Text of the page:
captain holly java blog

data security through small cell suppression

Posted in Uncategorized by mcgyver5 on December 22, 2009

It seems like the worlds of statistics and Java don’t talk to one another enough.

Small cell Suppression is a statistical term for not allowing users to be able to infer what should be private information from public sets of data. For example, consider a survey on athletes with staph infections that was queryable by age, county, sport and race. If there were statistically small number of hispanic wrestlers in Otter Tail County, you could probably guess who had a staph infection. So, if a population is identified as statistically vulnerable to this inference, then that data is suppressed.
The Washington State Dept. of Health page has a pretty good explanation:

Why are small numbers a concern in public health assessment?

Public health policy decisions are fuelled by information. Often, this information is in the form of statistical data. Questions concerning health outcomes and related health behaviors and environmental factors often are studied within small subgroups of a population. Continuing improvements in the performance and availability of computing resources, including geographic information systems, and the need to better understand the relationships between environment, behavior, and consequent health effects have led to increased demand for data on small populations. These demands are often at odds with the need to preserve privacy and data confidentiality. Small numbers also raise statistical issues concerning the accuracy, and thus usefulness, of the data.

In general, problems with confidentiality arise when there are small denominators (population size represented in a specific cell in a table); and, problems with data reliability arise when there are small numerators (cases in a specific cell in a table).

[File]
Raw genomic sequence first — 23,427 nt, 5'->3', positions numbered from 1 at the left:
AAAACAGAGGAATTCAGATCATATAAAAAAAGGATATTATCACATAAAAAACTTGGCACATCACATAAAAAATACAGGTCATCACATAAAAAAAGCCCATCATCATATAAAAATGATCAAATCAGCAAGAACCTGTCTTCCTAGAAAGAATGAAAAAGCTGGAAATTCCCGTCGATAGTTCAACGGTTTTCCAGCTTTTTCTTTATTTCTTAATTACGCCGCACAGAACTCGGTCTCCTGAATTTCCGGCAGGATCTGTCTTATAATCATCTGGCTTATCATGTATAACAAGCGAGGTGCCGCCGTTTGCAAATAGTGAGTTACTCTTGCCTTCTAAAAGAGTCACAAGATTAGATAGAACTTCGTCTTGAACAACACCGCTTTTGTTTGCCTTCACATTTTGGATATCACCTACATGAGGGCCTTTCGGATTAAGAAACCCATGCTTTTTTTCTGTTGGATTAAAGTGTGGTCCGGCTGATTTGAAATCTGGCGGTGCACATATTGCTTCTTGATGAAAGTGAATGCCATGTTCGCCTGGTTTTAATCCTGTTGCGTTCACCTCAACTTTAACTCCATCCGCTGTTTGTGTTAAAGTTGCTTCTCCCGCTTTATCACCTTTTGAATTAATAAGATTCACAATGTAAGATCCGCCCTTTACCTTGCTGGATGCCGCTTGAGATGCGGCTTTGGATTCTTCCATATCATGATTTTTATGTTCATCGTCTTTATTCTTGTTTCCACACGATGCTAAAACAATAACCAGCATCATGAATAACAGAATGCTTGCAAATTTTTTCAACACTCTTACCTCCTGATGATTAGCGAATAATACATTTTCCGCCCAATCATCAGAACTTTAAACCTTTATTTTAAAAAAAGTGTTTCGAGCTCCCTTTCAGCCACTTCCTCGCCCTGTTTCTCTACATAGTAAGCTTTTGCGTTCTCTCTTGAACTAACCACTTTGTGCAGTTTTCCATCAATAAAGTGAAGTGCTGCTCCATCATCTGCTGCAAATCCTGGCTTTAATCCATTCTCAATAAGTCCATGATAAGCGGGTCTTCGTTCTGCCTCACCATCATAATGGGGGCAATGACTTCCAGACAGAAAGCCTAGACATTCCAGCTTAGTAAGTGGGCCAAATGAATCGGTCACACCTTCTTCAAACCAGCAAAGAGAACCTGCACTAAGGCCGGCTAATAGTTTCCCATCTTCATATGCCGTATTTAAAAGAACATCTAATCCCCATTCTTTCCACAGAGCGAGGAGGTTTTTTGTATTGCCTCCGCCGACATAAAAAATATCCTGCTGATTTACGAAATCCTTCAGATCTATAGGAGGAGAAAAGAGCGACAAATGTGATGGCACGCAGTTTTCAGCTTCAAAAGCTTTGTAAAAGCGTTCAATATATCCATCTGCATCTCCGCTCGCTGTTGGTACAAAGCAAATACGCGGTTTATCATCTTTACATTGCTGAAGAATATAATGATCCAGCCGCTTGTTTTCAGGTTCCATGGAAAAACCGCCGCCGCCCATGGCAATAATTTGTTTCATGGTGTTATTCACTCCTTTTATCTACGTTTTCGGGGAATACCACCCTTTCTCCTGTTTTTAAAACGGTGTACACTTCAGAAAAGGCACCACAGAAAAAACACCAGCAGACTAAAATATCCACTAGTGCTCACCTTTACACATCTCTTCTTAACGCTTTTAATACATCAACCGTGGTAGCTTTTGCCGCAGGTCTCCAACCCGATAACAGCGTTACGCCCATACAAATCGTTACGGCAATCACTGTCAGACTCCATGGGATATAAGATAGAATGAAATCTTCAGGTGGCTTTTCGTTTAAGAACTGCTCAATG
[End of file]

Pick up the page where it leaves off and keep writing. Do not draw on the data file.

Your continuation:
The broader term for these controls is “Statistical Disclosure Control”. The challenge is to use optimal levels since too little control leaks public data and too much control makes published survey data useless.
“Imputation” is the practice of substituting values for missing data items. If we are leaving out data to protect confidentiality, then substitute data must be imputed so as to not skew the overall results.
“Inference”: The practice of finding secret data in published survey results. By measuring inference, we can find out if disclosure control is an issue.
Spearman’s Rank Correlation: a statistical tool for inference. It can find out how closely two variables are tied. This web page will perform this correlation for you (if you are ready to hand type your data into a web form).

I could only find one tool related to this in the java world. I’m surprised it isn’t more of a booming field since it touches on survey data, health and financial data, and security and privacy. Is that too small of a niche? I doubt it. Inattention to the dangers of leaking information in this way could potentially cause a lot of harm and cost a lot of money.

The stats package SAS has small cell suppression features. This document (Word Doc) discusses how to deal with the holes in the data that result from suppression.

So, how to have this feature in my java app?
R = the open source statistical package
CRAN = a list of packages for use with the R language
sdcTable: statistical disclosure control for tabular data
lPSolve: an R package that sdcTable depends on
rJava = an R package that allows R to create java objects and, through the JRI package that is now part of rJava, allows java run R in a single thread and make calls to it.
JGR = java GUI tool that makes use of rJava for a java GUI interface to R. R binaries must be installed and the JGR jar then allows java to call it. The source of JGR has good, production quality examples of how to call R from java.
Using all that, one should be able to create an ad-hoc query front end for survey data, run submitted queries through small cell suppression rules in R, and
return safe data.
There, I solved your small cell suppression problems. I’ll leave the details to the reader. What could be easier than integrating a stack of open source C and Java projects into your web app? or, rather, tune in for part II: implementing this stack O’ fun.


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